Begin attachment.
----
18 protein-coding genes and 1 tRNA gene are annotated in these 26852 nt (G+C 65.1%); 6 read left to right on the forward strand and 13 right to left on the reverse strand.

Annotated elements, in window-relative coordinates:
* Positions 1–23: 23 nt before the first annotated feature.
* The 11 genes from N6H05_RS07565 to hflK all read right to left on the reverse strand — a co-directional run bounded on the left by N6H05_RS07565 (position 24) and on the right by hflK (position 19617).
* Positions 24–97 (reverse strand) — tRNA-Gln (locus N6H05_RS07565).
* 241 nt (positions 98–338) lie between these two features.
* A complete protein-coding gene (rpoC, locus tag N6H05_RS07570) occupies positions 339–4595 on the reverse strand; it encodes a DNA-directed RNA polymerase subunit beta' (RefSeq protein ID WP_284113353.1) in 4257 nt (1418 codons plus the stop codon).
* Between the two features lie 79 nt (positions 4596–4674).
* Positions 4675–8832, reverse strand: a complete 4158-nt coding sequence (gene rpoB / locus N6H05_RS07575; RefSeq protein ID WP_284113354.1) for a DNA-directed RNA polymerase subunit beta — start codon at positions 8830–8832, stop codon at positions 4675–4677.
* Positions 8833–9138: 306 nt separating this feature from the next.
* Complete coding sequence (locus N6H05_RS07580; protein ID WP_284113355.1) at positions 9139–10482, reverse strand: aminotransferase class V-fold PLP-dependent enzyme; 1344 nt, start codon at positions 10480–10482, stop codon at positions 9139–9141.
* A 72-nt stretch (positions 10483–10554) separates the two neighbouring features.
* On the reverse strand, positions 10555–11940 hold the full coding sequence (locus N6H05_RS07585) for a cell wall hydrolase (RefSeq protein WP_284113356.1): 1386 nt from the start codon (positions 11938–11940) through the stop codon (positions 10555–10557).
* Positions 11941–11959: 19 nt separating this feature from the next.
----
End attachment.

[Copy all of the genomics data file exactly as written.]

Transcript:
18 protein-coding genes and 1 tRNA gene are annotated in these 26852 nt (G+C 65.1%); 6 read left to right on the forward strand and 13 right to left on the reverse strand.

Annotated elements, in window-relative coordinates:
* Positions 1–23: 23 nt before the first annotated feature.
* The 11 genes from N6H05_RS07565 to hflK all read right to left on the reverse strand — a co-directional run bounded on the left by N6H05_RS07565 (position 24) and on the right by hflK (position 19617).
* Positions 24–97 (reverse strand) — tRNA-Gln (locus N6H05_RS07565).
* 241 nt (positions 98–338) lie between these two features.
* A complete protein-coding gene (rpoC, locus tag N6H05_RS07570) occupies positions 339–4595 on the reverse strand; it encodes a DNA-directed RNA polymerase subunit beta' (RefSeq protein ID WP_284113353.1) in 4257 nt (1418 codons plus the stop codon).
* Between the two features lie 79 nt (positions 4596–4674).
* Positions 4675–8832, reverse strand: a complete 4158-nt coding sequence (gene rpoB / locus N6H05_RS07575; RefSeq protein ID WP_284113354.1) for a DNA-directed RNA polymerase subunit beta — start codon at positions 8830–8832, stop codon at positions 4675–4677.
* Positions 8833–9138: 306 nt separating this feature from the next.
* Complete coding sequence (locus N6H05_RS07580; protein ID WP_284113355.1) at positions 9139–10482, reverse strand: aminotransferase class V-fold PLP-dependent enzyme; 1344 nt, start codon at positions 10480–10482, stop codon at positions 9139–9141.
* A 72-nt stretch (positions 10483–10554) separates the two neighbouring features.
* On the reverse strand, positions 10555–11940 hold the full coding sequence (locus N6H05_RS07585) for a cell wall hydrolase (RefSeq protein WP_284113356.1): 1386 nt from the start codon (positions 11938–11940) through the stop codon (positions 10555–10557).
* Positions 11941–11959: 19 nt separating this feature from the next.